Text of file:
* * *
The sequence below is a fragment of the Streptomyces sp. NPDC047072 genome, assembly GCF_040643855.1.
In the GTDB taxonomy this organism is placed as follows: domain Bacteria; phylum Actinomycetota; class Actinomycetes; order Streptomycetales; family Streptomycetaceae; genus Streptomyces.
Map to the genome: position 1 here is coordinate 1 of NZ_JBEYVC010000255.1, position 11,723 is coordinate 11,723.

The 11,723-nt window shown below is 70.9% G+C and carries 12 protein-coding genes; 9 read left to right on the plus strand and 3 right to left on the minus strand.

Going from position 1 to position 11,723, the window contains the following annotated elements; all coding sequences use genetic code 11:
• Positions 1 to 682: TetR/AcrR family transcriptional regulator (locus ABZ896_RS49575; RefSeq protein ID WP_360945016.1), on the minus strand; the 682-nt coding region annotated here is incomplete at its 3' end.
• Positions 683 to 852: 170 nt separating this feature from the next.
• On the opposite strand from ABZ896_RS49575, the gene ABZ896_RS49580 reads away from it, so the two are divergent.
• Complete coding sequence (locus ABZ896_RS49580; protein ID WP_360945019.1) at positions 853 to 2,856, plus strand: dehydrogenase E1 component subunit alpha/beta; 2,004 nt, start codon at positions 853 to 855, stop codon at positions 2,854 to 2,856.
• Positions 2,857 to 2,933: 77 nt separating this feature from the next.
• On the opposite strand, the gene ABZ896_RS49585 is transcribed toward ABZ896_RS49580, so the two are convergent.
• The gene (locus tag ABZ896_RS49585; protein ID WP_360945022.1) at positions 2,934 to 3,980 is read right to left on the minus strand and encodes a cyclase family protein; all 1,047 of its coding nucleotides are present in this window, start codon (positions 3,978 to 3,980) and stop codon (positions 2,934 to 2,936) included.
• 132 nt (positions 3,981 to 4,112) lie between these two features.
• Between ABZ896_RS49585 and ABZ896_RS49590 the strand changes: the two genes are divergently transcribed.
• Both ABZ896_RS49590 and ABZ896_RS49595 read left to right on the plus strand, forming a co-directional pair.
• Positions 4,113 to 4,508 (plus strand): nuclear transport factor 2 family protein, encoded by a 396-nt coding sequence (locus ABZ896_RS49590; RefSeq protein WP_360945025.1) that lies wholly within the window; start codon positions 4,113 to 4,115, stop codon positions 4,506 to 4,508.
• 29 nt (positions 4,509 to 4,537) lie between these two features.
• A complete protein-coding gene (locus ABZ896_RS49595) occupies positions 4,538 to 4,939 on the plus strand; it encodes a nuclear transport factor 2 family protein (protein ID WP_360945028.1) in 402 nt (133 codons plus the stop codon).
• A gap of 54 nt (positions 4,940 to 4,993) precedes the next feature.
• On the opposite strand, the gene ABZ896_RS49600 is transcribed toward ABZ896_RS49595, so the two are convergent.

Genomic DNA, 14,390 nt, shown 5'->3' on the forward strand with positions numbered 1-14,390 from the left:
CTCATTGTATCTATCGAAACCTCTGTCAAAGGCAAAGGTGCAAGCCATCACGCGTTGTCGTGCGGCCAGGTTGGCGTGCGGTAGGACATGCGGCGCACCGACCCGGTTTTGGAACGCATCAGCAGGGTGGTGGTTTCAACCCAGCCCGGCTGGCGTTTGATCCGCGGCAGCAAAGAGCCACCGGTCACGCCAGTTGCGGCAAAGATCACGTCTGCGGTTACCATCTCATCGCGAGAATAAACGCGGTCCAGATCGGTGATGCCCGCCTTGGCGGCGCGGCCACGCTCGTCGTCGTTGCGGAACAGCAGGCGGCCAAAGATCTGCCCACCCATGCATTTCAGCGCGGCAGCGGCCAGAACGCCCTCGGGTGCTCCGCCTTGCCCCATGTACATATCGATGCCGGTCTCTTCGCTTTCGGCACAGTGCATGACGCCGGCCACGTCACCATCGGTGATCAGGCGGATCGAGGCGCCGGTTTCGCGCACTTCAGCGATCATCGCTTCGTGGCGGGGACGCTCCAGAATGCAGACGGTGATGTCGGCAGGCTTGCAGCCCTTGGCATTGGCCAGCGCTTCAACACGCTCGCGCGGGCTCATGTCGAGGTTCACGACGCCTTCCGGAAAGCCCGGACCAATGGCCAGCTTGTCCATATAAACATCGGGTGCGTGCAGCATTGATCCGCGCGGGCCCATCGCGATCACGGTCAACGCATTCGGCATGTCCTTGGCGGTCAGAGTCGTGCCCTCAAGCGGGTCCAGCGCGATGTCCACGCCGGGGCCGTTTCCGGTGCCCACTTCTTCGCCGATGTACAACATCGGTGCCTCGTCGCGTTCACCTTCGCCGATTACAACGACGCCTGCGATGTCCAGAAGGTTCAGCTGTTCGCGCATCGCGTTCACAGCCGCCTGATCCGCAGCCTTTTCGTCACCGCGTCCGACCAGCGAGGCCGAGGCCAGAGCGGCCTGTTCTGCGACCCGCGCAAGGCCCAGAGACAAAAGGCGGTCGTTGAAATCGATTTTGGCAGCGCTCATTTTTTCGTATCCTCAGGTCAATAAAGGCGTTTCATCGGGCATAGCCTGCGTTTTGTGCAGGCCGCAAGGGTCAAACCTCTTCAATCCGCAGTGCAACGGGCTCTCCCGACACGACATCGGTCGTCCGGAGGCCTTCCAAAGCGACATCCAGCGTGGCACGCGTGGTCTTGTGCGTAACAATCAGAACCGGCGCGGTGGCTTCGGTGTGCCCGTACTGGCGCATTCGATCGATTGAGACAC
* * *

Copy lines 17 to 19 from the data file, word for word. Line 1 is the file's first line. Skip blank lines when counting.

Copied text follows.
• 29 nt (positions 4,509 to 4,537) lie between these two features.
• A complete protein-coding gene (locus ABZ896_RS49595) occupies positions 4,538 to 4,939 on the plus strand; it encodes a nuclear transport factor 2 family protein (protein ID WP_360945028.1) in 402 nt (133 codons plus the stop codon).
• A gap of 54 nt (positions 4,940 to 4,993) precedes the next feature.